by Karen Rutter
“Hire a raincoat—only five dollars.” I smile at the vendor, but shake my head. Why do I need a waterproof when the sun is shining? Twenty minutes later, drenched to the bone, I get my answer. Vic Falls is wet. Very wet. Note to self: always listen to the locals.
Victoria Falls, or Mosi-oa-Tunya, as the giant Zambezi River waterfall is also known (it means ‘the smoke that thunders’), is an impressive spread. At nearly 2 000 metres wide and over a 100 metres high, the sheer volume of water pumping down the steep drop makes one feel both insignificant and vulnerable. There’s no stopping the flow—ancient, muscular, purposeful, it pounds a formidable boundary between Zimbabwe and Zambia. Walking the stone paths winding along its course is both a stimulating and strangely spiritual experience. Also damp, as a result of the massive spray that spreads over the area like softly falling rain.
Raincoats are definitely advisable—or you can copy the less inhibited visitors I see, and explore the falls in your bathing suit. Just have a towel ready at the end.
Victoria Falls was named after Queen Victoria by the explorer David Livingstone, when he came across the terrain in 1855. He wrote of his discovery: “Scenes so lovely must have been gazed upon by angels in their flight.” But of course, the area was well known, and also inhabited, long before Livingstone, with traces of stone artefacts going back three million years. Local people have settled there for many hundreds of decades—and even Voortrekker hunters probably knew of the falls. Nevertheless, the Queen’s name has stuck. And around the thundering waters has grown a thriving tourist industry.
What started as a fledgling colonial outpost to exploit natural resources—timber, ivory and the like—grew as a bridge and railroad were built, and soon the area became an attractive and accessible holiday option. From both the Zimbabwean and Zambian sides, visitors flock to view the waters and indulge in extreme sports, relax at luxury resorts, and experience a wilderness area which is still relatively untouched. From bridge jumping to wine tasting, white water rafting to high rolling at the casino, it’s all on offer. And remarkably affordable, depending on what options you choose.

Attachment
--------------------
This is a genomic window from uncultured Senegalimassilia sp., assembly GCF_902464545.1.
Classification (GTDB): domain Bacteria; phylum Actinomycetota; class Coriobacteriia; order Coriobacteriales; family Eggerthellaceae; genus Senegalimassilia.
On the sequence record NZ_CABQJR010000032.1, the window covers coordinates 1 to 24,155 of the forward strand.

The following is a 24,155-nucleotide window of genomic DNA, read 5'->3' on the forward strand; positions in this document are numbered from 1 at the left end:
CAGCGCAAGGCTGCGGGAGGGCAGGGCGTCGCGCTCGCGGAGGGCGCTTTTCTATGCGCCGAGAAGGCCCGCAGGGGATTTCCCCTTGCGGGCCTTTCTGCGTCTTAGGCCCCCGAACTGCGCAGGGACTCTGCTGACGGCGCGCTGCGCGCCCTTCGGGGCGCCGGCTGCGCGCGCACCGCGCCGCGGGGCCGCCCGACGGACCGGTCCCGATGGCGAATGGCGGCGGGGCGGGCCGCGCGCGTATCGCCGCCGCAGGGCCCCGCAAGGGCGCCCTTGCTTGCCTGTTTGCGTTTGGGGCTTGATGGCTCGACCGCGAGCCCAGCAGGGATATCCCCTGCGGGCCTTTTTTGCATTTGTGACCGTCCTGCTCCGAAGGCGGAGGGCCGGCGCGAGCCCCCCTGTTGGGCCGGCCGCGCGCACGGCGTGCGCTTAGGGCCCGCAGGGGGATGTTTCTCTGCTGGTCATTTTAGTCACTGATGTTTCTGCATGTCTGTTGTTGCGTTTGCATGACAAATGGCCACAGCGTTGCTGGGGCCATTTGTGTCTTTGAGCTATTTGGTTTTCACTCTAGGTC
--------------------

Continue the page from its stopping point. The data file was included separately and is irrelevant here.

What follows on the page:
Many companies offer fly-in weekend stays at the Falls, which include adventure experiences or pampering—or both, if you like. You can also make it part of a self-drive safari. Either way, there is plenty to do.
You may need a strong stomach for some events, however. I watch a young girl being strapped in for a bungee jump across the river, and my adrenaline rises in empathy. She flies into space like a rag doll being tossed by a petulant child—but is hauled up minutes later with a grin about to split her face. You can also do cable rides and gorge swings. Strong stomach, remember?
Then there’s rafting, or canoeing, which can range from an elegant ‘wine route’ drift, as it is called, taking in libations along the way, to serious white-knuckled rafting, led by extremely experienced guides who’ll power you through serious rapids. Oh, there’re also crocodiles and hippos along some of the stretches, just so you know. But if you like things more mellow, a Zambezi sundowner cruise is hard to beat.